“I’m sure we will lose some good places as a result” predicts Jules, adding, “The restaurants which do pull through, however, will have a much stronger supportive community than before and may find themselves prospering as a result of the coronavirus. It could well be a blessing in disguise for some, and doom and gloom for others.”
And these crowdfunding campaigns… can they feasibly help?
There’s a mixed response to this question. Jules is pragmatic, reiterating that he’s open for (takeout) business and that that’s the best way people can support him and his business. “I will continue selling food, and buying our food is the best thing to do to continue supporting my staff and myself. I’d prefer to keep doing what we do best – making and selling food.”
Zed, on the other hand, views crowdfunding as being a drop, albeit a pleasant one, in a huge ocean. “Honestly, no they cannot. The situation is far too complicated. You’d need to raise thousands to keep a business afloat.”
Our friends at Badfish’s crowdfunding campaign has gathered momentum, and owner Myles is pleased to see such support for the bar. “The way we look at it is, doing nothing won’t help. We need to be proactive and do whatever it takes to keep our heads above water. It’s sink or swim.”
What do you suggest should happen to fix this situation?
“Cure the virus?” quips Jules.
For Zed, it’s more practical. “Rents, mortgages and credit need to be suspended. Staff costs need to be covered in full. Payment of taxes also needs to be suspended. If this doesn’t work, the government should front the costs for each business, not as a loan, but a grant. The alternative is massive levels of insolvency and unemployment that will cost the government much more.”
“If we’re being realistic,” reasons Christian, “the government can’t save everyone, there isn’t enough money. Having your own business also means that you’re responsible for it. It’s hard to admit, but I think that’s part of the game. My new daily mantra is: ‘it’s not that you should never love something so much that it can control you. It’s that you need to love something so much so you can never be controlled.’”
“There is certainly no easy fix,” concedes Jules, “but I can see some positives already in the last few days in interacting with customers and revealing a more human side to the business – we’re all in the same boat, fighting the same fight. Hopefully, this kind of solidarity continues after the crisis and restaurants in Berlin have a closer bond with their customers and we can all work together to improve the gastronomy scene here”.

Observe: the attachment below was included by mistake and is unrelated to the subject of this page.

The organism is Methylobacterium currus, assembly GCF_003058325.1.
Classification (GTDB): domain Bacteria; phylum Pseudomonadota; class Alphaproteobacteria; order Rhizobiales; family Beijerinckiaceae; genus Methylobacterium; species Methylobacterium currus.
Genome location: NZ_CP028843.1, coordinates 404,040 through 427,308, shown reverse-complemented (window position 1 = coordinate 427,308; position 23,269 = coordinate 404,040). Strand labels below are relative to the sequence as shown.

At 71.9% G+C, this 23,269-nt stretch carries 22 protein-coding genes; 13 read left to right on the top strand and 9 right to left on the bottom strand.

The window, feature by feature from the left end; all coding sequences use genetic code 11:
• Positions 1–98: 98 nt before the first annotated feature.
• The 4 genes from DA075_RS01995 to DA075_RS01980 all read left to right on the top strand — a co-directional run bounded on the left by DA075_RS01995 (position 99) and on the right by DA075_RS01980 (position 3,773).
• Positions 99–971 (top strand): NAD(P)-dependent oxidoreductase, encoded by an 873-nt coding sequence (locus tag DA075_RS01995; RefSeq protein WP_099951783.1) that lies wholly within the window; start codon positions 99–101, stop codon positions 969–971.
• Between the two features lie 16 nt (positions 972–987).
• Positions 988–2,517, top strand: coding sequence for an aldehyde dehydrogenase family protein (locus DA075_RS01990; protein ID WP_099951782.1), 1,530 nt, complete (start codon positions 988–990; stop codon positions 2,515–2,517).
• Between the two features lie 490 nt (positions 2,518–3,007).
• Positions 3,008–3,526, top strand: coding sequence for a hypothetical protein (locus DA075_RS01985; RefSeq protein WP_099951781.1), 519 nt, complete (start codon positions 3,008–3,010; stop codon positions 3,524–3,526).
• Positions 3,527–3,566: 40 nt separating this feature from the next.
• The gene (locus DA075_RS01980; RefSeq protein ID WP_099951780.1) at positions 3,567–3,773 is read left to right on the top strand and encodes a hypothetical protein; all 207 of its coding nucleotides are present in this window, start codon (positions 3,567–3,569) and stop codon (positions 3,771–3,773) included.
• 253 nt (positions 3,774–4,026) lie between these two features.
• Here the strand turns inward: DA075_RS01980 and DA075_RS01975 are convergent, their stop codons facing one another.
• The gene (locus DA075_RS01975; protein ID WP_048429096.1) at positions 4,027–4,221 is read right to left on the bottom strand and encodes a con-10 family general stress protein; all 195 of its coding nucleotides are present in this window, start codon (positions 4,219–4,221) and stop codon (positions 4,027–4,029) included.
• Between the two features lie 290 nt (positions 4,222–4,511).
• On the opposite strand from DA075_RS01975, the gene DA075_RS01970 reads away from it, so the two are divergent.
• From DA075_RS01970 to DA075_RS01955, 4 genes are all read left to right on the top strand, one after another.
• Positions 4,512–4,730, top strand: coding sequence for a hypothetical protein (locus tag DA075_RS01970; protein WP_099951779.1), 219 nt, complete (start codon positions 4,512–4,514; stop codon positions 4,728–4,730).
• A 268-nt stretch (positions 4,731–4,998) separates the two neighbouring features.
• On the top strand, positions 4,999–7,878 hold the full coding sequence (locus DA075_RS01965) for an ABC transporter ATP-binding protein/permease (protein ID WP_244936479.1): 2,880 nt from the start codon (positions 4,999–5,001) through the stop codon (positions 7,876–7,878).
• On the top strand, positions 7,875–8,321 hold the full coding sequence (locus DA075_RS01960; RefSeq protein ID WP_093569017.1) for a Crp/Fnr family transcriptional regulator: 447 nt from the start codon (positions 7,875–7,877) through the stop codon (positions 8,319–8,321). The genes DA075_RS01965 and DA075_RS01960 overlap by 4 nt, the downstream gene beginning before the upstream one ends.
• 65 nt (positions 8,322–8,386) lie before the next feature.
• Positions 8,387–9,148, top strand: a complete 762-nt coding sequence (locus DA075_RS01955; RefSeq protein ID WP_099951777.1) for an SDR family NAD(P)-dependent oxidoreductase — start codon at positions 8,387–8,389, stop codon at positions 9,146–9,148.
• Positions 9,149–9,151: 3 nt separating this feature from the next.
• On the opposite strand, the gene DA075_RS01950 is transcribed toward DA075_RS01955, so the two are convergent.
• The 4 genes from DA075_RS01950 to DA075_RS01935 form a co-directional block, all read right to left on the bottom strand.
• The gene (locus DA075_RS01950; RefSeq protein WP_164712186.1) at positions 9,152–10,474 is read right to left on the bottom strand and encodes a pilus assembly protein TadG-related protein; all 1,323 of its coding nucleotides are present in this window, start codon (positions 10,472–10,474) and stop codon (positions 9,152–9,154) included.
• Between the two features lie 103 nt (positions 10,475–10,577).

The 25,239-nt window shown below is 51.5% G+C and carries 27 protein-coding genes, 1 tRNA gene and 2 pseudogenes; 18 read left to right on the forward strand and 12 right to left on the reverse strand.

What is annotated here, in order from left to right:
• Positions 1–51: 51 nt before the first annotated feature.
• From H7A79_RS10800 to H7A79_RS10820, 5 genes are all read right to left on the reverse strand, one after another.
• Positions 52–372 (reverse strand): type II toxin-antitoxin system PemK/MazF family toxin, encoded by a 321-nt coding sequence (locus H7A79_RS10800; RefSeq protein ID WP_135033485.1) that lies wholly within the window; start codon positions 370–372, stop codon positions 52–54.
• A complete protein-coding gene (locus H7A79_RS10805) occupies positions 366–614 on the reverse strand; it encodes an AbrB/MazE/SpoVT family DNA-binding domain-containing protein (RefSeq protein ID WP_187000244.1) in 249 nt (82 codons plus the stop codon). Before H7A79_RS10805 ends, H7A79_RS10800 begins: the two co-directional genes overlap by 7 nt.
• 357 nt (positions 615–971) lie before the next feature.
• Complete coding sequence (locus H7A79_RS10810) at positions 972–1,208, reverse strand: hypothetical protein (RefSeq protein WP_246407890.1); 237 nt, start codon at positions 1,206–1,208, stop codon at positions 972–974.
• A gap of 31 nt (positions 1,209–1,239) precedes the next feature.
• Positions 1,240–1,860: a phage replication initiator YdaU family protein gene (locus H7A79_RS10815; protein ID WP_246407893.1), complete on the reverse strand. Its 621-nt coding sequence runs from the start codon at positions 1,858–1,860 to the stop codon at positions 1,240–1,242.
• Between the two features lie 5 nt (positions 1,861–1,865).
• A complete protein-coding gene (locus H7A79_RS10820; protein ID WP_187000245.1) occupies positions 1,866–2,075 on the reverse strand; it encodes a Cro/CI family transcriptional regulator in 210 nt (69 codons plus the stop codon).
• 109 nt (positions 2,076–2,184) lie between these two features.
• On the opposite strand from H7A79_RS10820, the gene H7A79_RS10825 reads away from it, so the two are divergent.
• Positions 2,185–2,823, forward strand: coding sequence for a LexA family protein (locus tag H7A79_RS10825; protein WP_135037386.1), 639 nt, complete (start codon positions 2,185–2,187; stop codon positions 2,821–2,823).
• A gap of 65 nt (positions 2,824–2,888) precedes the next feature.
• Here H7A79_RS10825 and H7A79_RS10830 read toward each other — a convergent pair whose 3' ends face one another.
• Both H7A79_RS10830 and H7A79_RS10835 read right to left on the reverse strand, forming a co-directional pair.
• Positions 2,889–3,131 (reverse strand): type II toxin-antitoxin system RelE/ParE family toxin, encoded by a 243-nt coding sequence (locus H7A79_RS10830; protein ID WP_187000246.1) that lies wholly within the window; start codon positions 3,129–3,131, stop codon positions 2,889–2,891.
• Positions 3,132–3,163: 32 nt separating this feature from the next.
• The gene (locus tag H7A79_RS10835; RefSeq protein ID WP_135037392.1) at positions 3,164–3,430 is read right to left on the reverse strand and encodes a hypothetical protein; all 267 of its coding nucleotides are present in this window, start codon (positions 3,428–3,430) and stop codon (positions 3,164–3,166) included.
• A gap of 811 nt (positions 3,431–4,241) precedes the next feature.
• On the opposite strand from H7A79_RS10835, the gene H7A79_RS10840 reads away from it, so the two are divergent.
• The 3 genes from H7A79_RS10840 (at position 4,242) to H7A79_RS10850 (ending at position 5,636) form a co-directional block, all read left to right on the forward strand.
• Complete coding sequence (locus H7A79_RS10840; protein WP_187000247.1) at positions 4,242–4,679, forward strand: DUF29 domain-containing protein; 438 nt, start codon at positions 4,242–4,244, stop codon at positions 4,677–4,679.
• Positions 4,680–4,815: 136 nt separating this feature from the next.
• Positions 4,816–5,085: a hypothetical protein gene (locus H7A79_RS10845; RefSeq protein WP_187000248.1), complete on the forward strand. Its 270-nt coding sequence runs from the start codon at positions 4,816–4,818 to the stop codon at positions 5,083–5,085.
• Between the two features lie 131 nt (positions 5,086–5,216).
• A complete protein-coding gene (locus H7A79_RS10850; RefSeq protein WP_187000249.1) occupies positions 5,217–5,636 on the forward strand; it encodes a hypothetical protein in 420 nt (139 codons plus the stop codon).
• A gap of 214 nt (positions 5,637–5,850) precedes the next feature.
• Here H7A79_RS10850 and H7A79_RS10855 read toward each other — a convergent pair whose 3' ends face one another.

How do you imagine this changing Berlin’s gastro scene into the future?
There is some good that could come out of this situation, with low-quality establishments disappearing (“Darwinistic”, as Jules calls it) and a stronger food community developing.
Zed hopes the perception that everyone owning a restaurant is wealthy will end. “Maybe we should just be more open about the cashflow so that they understand that what they want in return is sometimes just not possible. The profit margins are so thin in this industry, with cash flowing in and out via many sources, it makes for a very hostile and fragile environment.”
We also need to change our idea of what something’s worth – that the aim is to spend less and get more. Berlin is terrible for this.”
Christian sees it as an opportunity to learn from mistakes made in the industry. “I hope we will all take more responsibility for ourselves, to start having financial backups. I also hope that the government will learn to be more lenient on the gastronomy industry.”
Have you perversely enjoyed your new-found downtime?
“I’ve been sleeping for more than four hours a night!” reveals Zed, while Christian’s treating it as a bit of a holiday – “even though I’m full of anxiety, I really enjoy this time of not doing anything!”
Jules, ever the contrarian, hasn’t exactly been putting his feet up. “I fucking wish I had time off. This lockdown is a lot of work!”